Gideon Bull said on Friday that now is not the best time to stand as a candidate after he was accused of making a reference to Shylock, the Jewish moneylender character in William Shakespeare's play The Merchant Of Venice, during a Haringey Council cabinet meeting in July.
He reportedly made the remark to fellow cabinet colleague, councillor Zena Brabazon, who then made a complaint.
Mr Bull, who is the London borough's cabinet member for local investment and economic growth, denies the accusation.
"The allegation that I called a Jewish cabinet member 'Shylock' is entirely false," he said in a statement on Friday.
He said he used an analogy when referring to a housing decision and was not referring to the councillor.
"When she politely informed me that this saying was offensive, I immediately apologised and explained that I did not know that Shylock was Jewish and I would never have mentioned Shylock if I had known this," he said.
"I grew up in a working class area in Ilford where this was a common saying, but I didn't know it was offensive.
"This was a genuine accident and I reiterate my sincere apology for this mistake."
The Campaign Against Antisemitism's head of political and government investigations Joe Glasman said Mr Bull's comment is "unacceptable".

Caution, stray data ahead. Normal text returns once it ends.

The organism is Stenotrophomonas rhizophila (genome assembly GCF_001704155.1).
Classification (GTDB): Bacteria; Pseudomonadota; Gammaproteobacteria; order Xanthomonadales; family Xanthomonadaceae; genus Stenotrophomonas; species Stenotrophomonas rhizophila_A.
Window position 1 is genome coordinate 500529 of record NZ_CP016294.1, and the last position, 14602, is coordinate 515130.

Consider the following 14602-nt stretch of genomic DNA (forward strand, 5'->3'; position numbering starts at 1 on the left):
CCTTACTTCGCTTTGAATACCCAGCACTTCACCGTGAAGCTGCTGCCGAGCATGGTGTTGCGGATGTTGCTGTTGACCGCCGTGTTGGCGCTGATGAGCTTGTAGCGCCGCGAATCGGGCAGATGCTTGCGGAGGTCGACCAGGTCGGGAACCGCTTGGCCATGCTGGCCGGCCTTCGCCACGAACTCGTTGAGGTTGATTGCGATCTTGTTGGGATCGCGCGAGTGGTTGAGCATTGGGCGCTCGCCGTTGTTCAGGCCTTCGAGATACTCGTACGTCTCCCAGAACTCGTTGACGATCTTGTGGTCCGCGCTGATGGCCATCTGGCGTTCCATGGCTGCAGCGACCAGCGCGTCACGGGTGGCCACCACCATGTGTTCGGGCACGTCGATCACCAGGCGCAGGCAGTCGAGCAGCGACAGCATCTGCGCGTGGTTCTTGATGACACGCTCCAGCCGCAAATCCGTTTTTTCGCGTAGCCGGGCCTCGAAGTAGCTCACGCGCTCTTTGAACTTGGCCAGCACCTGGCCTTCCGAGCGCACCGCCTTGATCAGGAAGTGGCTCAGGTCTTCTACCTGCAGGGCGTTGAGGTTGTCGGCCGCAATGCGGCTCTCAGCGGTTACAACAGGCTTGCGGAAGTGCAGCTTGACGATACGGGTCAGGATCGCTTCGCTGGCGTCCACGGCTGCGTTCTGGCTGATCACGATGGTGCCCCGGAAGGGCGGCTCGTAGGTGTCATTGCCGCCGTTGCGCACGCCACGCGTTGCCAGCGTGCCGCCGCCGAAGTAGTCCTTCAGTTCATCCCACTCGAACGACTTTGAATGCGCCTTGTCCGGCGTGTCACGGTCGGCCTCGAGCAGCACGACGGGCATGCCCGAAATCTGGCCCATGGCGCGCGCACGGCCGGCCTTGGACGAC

"Gideon Bull's comment, in which he called a Jewish fellow councillor 'Shylock', after the villainous Shakespearean Jewish character, was unacceptable, and of course he had to withdraw his candidacy," Mr Glasman told the PA news agency.
"Not a day goes by without a revelation about a Labour candidate's troubling record in relation to Jews, exemplifying the institutional anti-Semitism of the party under the leadership of Jeremy Corbyn."
Mr Bull is the third Labour candidate to step down in one day.
Scottish candidate for Gordon Kate Ramsden quit after a controversial blog emerged in which she compared Israel to a child abuser.
Her resignation came at the same time as Labour lost another candidate - Frances Hoole in Edinburgh South West - following a controversial tweet.
The Labour Party and Ms Brabazon did not respond to requests for comments.
The Tories have also suffered difficulty over a controversial candidate.
Former BBC Radio Norfolk presenter Nick Conrad was selected on Wednesday to stand for Broadland despite the controversy over his comments in 2014 saying women should “keep your knickers on”.
Following criticism of his selection, Mr Conrad said he would be stepping aside as the media attention was becoming a "distraction".